We enjoyed the eternally green pastureland, irregularly traversed by old mossy stone walls. The whole thing was presented to our eyes with rolling hills overlooking the deep blue sea. We were pleased with our decision to change our plans and come here instead of Greece.


Poole looks back on 2500 years of history and has not retained the charm of a South English town – Unfortunately. It suffered heavily under German bombing and neglect in the post-war period.

Poole was the third largest shipping port for Operation D-Day landings in World War II.

Today, the largest natural harbor in Europe plays an economically important role. Money is in the air. Sunseeker, the world’s largest manufacturer of privately owned motor yachts, is home to 1,800 employees.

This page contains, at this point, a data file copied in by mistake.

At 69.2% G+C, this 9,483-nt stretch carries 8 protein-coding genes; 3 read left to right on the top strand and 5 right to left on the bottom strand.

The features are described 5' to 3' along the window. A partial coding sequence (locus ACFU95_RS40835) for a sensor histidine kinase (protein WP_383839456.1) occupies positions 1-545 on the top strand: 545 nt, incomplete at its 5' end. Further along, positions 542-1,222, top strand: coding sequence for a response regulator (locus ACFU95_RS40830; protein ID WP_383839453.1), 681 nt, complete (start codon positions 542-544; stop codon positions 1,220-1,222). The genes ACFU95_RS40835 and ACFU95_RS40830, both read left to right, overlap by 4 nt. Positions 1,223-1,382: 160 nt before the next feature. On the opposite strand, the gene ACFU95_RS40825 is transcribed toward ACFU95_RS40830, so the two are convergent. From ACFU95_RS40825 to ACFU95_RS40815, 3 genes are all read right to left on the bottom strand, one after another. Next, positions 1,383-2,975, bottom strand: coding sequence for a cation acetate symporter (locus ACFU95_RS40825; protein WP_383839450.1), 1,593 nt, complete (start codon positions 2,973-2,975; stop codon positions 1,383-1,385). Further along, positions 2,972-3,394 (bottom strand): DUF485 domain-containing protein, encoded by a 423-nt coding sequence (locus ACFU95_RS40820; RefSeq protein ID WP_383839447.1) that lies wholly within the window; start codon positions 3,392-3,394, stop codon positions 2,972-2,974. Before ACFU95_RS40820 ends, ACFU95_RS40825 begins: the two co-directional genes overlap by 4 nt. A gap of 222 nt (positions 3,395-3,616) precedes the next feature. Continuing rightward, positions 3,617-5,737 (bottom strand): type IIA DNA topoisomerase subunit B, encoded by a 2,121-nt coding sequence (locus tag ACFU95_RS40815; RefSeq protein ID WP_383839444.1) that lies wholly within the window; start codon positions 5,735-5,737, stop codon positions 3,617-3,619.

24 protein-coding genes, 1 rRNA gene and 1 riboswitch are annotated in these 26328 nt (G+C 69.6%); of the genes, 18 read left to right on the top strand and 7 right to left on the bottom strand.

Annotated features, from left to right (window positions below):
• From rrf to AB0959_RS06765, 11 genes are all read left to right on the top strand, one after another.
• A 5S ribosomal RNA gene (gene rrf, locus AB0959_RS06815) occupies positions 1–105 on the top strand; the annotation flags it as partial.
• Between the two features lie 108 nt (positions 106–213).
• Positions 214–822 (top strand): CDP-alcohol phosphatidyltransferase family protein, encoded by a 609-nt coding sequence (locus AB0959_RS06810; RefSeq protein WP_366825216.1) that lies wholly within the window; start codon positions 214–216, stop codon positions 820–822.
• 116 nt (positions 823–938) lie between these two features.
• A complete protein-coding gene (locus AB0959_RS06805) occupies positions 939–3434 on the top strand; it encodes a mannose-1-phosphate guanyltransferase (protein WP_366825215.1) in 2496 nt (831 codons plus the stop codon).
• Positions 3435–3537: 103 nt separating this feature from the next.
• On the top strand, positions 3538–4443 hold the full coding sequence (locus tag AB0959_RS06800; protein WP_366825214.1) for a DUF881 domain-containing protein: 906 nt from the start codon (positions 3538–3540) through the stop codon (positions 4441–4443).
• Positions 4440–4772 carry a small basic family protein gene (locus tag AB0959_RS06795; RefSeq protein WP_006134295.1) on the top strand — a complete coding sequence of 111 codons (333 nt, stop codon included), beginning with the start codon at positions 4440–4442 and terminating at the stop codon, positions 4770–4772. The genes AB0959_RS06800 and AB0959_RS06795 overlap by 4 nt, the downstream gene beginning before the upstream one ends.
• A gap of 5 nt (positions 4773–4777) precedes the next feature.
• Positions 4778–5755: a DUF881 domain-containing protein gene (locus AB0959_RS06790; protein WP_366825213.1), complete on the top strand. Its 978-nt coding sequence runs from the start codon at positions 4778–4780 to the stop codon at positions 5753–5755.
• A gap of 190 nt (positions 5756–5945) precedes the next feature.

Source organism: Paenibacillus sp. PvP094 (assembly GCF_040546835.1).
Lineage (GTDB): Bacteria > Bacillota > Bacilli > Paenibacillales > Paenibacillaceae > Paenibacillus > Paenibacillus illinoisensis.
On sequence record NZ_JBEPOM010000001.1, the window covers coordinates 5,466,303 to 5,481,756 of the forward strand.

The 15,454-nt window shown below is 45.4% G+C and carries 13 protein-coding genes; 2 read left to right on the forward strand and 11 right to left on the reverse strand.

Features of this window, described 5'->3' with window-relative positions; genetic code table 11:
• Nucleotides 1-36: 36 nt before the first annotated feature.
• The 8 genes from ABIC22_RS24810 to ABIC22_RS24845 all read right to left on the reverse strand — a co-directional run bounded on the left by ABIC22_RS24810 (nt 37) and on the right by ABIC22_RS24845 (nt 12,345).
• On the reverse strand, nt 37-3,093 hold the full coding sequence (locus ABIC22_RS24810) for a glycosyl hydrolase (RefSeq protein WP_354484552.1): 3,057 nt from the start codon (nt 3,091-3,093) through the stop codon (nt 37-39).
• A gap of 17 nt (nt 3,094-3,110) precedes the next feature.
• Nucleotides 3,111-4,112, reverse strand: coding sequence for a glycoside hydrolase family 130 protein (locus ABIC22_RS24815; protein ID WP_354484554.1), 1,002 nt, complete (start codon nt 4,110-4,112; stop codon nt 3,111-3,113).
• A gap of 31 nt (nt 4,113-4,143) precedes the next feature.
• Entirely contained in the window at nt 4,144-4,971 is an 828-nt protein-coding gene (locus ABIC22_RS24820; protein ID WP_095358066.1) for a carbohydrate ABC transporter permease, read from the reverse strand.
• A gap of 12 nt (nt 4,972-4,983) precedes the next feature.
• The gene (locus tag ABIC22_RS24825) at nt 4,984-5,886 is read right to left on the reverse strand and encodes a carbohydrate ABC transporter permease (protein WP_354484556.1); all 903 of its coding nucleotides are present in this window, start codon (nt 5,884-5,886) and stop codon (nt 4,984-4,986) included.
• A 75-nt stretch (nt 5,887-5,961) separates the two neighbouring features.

In the 1970s, big companies moved their headquarters from London to Poole – who knows why. Poole is also home to Merlin Entertainment, the world’s number two amusement park operator – after Disney, of course. Of all that, we saw little. We drove through Poole and reached our destination, Lulworth Cove.

Lulworth Cove and surroundings

For millions of years, wind and sea have formed a varied and wild coastline. Small round bays, caves, and crazy shaped rock formations tell a story that goes back 250 million years.

Lulworth Cove is located in the middle of the Jurassic Coast – England’s only World Heritage Site. Erosion has spawned the unbelievable rock formations of Triassic (very old), Jurassic (old), and Cretaceous (geo-young).

The various creatures from that time, a tropical paradise back then, are trapped in stone and were waiting for our discovery. We did not find any. Nothing. Nada.

Durdle Door